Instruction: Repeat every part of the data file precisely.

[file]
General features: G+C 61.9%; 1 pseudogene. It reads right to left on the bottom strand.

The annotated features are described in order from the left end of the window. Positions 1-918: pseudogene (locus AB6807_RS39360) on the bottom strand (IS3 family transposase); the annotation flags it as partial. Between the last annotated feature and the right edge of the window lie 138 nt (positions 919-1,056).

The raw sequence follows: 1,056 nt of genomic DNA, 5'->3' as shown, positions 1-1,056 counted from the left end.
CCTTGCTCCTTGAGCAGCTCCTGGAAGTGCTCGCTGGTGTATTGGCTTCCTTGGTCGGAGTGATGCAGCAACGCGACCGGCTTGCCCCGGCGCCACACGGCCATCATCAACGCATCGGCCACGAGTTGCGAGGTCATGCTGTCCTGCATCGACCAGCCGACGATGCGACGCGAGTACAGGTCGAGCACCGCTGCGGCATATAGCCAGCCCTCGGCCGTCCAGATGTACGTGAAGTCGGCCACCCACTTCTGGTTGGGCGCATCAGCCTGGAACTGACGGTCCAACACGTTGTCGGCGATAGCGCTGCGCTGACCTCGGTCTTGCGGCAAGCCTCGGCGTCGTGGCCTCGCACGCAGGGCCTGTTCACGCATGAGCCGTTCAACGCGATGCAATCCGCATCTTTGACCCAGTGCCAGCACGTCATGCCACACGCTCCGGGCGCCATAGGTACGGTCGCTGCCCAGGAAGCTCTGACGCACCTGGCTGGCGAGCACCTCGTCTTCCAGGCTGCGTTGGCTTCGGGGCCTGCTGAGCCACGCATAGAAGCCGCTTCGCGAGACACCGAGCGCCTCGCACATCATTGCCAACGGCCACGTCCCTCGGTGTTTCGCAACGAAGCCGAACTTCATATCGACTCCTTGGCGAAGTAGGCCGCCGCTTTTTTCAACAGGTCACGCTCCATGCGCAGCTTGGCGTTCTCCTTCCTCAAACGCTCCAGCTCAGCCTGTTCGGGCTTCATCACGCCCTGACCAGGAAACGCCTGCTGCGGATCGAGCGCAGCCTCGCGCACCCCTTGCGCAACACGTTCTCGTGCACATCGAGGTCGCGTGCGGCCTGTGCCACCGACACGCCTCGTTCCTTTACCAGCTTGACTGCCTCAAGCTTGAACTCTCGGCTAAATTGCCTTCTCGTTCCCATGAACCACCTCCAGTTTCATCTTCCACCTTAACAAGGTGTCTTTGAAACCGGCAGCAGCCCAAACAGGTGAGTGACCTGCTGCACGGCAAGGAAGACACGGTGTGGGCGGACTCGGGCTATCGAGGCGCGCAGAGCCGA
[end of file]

General features: G+C 61.9%; 1 pseudogene. It reads right to left on the bottom strand.

The annotated features are described in order from the left end of the window. Positions 1-918: pseudogene (locus AB6807_RS39360) on the bottom strand (IS3 family transposase); the annotation flags it as partial. Between the last annotated feature and the right edge of the window lie 138 nt (positions 919-1,056).

The raw sequence follows: 1,056 nt of genomic DNA, 5'->3' as shown, positions 1-1,056 counted from the left end.
CCTTGCTCCTTGAGCAGCTCCTGGAAGTGCTCGCTGGTGTATTGGCTTCCTTGGTCGGAGTGATGCAGCAACGCGACCGGCTTGCCCCGGCGCCACACGGCCATCATCAACGCATCGGCCACGAGTTGCGAGGTCATGCTGTCCTGCATCGACCAGCCGACGATGCGACGCGAGTACAGGTCGAGCACCGCTGCGGCATATAGCCAGCCCTCGGCCGTCCAGATGTACGTGAAGTCGGCCACCCACTTCTGGTTGGGCGCATCAGCCTGGAACTGACGGTCCAACACGTTGTCGGCGATAGCGCTGCGCTGACCTCGGTCTTGCGGCAAGCCTCGGCGTCGTGGCCTCGCACGCAGGGCCTGTTCACGCATGAGCCGTTCAACGCGATGCAATCCGCATCTTTGACCCAGTGCCAGCACGTCATGCCACACGCTCCGGGCGCCATAGGTACGGTCGCTGCCCAGGAAGCTCTGACGCACCTGGCTGGCGAGCACCTCGTCTTCCAGGCTGCGTTGGCTTCGGGGCCTGCTGAGCCACGCATAGAAGCCGCTTCGCGAGACACCGAGCGCCTCGCACATCATTGCCAACGGCCACGTCCCTCGGTGTTTCGCAACGAAGCCGAACTTCATATCGACTCCTTGGCGAAGTAGGCCGCCGCTTTTTTCAACAGGTCACGCTCCATGCGCAGCTTGGCGTTCTCCTTCCTCAAACGCTCCAGCTCAGCCTGTTCGGGCTTCATCACGCCCTGACCAGGAAACGCCTGCTGCGGATCGAGCGCAGCCTCGCGCACCCCTTGCGCAACACGTTCTCGTGCACATCGAGGTCGCGTGCGGCCTGTGCCACCGACACGCCTCGTTCCTTTACCAGCTTGACTGCCTCAAGCTTGAACTCTCGGCTAAATTGCCTTCTCGTTCCCATGAACCACCTCCAGTTTCATCTTCCACCTTAACAAGGTGTCTTTGAAACCGGCAGCAGCCCAAACAGGTGAGTGACCTGCTGCACGGCAAGGAAGACACGGTGTGGGCGGACTCGGGCTATCGAGGCGCGCAGAGCCGA